The City's organized Fire Department dates back to 1886 and has been protecting the City of Beacon since the its establishment in 1913.

The combined volunteer and career Fire Departments provide fire and rescue services with a staff of 13 full-time career firefighters, approximately 26 volunteer firefighters and three support personnel.

The Fire Department operates out of three firehouses that accommodate five fire apparatuses. Two of the City's firehouses are in beautiful historic buildings.

The Department responds to more than 1,600 runs per year, while being designated as having the fastest response time in Dutchess County. The City of Beacon Fire Department is part of Battalion 7 of the Dutchess County Emergency Response Unit.

Mase Hook and Ladder
Three story 1911 station house at 425 Main Street
Tel: (845) 831-1334

Beacon Engine, Station 1
Historic 1889 station house at 57 East Main Street
Tel: (845) 831-0780

Lewis Tompkins Hose, Station 2
The city's newest 1982 station at 13 South Avenue
Tel: (845) 831-3516

Fire Safety Tips: Use these tips today to protect your home and family

Smoke Alarms

  • Make sure your home has working smoke alarms.
  • Place a smoke alarm on every level including inside each sleeping room and outside each separate sleeping area. Interconnect the alarms so when one sounds, they all sound.
  • Install smoke alarms and alert devices to assist family members who are deaf or hard of hearing.
  • Alert devices, such as strobe lights, flash when the smoke alarm sounds. Pillow or bed shakers may be useful to wake a person who is sleeping. The shakers are triggered by the sound of the smoke alarm and shake people awake to warn them of a fire.
  • Test your alarms at least once a month. Press each test button to make sure it is working.
  • Review the Consumer Product Safety Commission,, website for information on recalled smoke alarms.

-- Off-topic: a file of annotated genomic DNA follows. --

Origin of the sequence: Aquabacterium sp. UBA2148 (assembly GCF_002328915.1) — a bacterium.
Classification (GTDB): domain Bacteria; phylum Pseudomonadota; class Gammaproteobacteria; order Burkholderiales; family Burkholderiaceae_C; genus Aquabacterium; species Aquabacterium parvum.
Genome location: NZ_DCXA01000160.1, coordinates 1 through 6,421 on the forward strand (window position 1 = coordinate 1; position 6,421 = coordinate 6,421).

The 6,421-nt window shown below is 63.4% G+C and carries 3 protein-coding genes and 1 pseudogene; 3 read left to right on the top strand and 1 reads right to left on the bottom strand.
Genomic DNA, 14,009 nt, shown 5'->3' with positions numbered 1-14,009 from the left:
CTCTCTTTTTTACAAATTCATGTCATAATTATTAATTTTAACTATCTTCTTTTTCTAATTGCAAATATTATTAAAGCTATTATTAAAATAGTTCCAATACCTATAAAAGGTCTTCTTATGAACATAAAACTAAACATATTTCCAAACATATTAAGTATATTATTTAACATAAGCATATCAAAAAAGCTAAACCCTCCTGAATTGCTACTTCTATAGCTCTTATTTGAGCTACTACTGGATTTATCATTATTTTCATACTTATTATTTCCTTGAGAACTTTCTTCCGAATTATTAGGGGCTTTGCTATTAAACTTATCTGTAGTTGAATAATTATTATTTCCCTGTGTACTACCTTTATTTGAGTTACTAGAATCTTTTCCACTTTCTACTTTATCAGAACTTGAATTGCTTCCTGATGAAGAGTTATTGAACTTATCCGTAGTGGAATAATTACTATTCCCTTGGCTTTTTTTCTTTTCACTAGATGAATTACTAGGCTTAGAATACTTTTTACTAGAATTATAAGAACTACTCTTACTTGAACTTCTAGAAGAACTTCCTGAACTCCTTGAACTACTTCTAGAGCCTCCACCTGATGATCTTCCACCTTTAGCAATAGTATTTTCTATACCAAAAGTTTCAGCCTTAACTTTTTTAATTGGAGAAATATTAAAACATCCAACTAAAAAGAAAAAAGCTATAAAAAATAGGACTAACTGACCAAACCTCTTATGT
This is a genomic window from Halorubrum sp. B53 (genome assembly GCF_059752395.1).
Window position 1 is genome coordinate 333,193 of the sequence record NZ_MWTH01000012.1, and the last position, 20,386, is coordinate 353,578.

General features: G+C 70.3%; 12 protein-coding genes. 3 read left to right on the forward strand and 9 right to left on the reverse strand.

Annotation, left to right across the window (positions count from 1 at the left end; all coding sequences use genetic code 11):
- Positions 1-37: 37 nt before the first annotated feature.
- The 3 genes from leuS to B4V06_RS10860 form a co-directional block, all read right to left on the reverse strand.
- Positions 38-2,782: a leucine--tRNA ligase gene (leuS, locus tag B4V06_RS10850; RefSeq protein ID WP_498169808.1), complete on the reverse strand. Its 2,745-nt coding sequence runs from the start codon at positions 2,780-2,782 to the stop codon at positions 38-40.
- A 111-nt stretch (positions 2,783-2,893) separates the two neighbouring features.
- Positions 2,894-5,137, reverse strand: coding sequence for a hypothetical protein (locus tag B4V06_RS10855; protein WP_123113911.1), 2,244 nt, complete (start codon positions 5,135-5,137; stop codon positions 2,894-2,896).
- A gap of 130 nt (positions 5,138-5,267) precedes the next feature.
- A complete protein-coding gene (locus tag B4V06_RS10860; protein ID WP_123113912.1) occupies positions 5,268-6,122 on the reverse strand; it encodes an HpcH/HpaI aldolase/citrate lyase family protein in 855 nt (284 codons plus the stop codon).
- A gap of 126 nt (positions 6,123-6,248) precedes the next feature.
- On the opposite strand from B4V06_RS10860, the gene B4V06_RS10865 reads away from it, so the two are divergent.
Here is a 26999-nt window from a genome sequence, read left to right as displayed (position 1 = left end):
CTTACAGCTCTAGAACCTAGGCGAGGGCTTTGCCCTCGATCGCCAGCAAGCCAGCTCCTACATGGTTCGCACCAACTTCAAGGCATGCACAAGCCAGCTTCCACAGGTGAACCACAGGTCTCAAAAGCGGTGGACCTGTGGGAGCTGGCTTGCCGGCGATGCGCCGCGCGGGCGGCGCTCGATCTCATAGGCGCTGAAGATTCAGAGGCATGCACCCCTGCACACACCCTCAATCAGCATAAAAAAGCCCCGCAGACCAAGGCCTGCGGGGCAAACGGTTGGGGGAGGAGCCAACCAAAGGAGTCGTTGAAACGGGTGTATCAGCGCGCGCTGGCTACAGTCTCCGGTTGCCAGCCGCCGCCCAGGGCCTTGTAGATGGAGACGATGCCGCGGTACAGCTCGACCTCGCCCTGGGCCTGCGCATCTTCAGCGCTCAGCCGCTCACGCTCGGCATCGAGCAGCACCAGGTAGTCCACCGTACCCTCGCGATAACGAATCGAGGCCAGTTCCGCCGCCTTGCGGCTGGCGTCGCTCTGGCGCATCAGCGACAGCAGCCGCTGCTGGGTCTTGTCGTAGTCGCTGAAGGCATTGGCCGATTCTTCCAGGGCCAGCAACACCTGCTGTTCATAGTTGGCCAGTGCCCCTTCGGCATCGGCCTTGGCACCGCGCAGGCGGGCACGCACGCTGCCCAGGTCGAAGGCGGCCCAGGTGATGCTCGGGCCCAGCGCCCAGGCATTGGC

Home Escape Plan

  • Plan your home escape; including two ways out of each room. Share the escape plan with everyone in the family and guests.
  • The plan should include two ways out of every room and an outside family meeting place.
  • Share the escape plan with everyone in the family and guests.
  • Practice your fire drill.
  • Make sure children, older adults, and people with disabilities have assistance.
  • Make sure your home has bright lighting in stairways to prevent falls.
  • Remove clutter to prevent trips and falls to allow for a quick escape.
  • Install handrails along the full length of both sides of the stairs.
  • If you live in an apartment, know the location of all available exit stairs on your floor in case the nearest one is blocked by fire or smoke and use the stairs to get out, never use the elevator unless directed by the fire department.

Fire Response

  • If there is a fire, get outside quickly and stay outside. Then call 9-1-1.
  • If you can’t get outside call 9-1-1. Let the fire department know you can’t get outside. Wave a light-colored cloth or a flashlight near the window, but don’t open the window.
  • If there is smoke, use your second way out. If you must escape through smoke, get low and go under the smoke.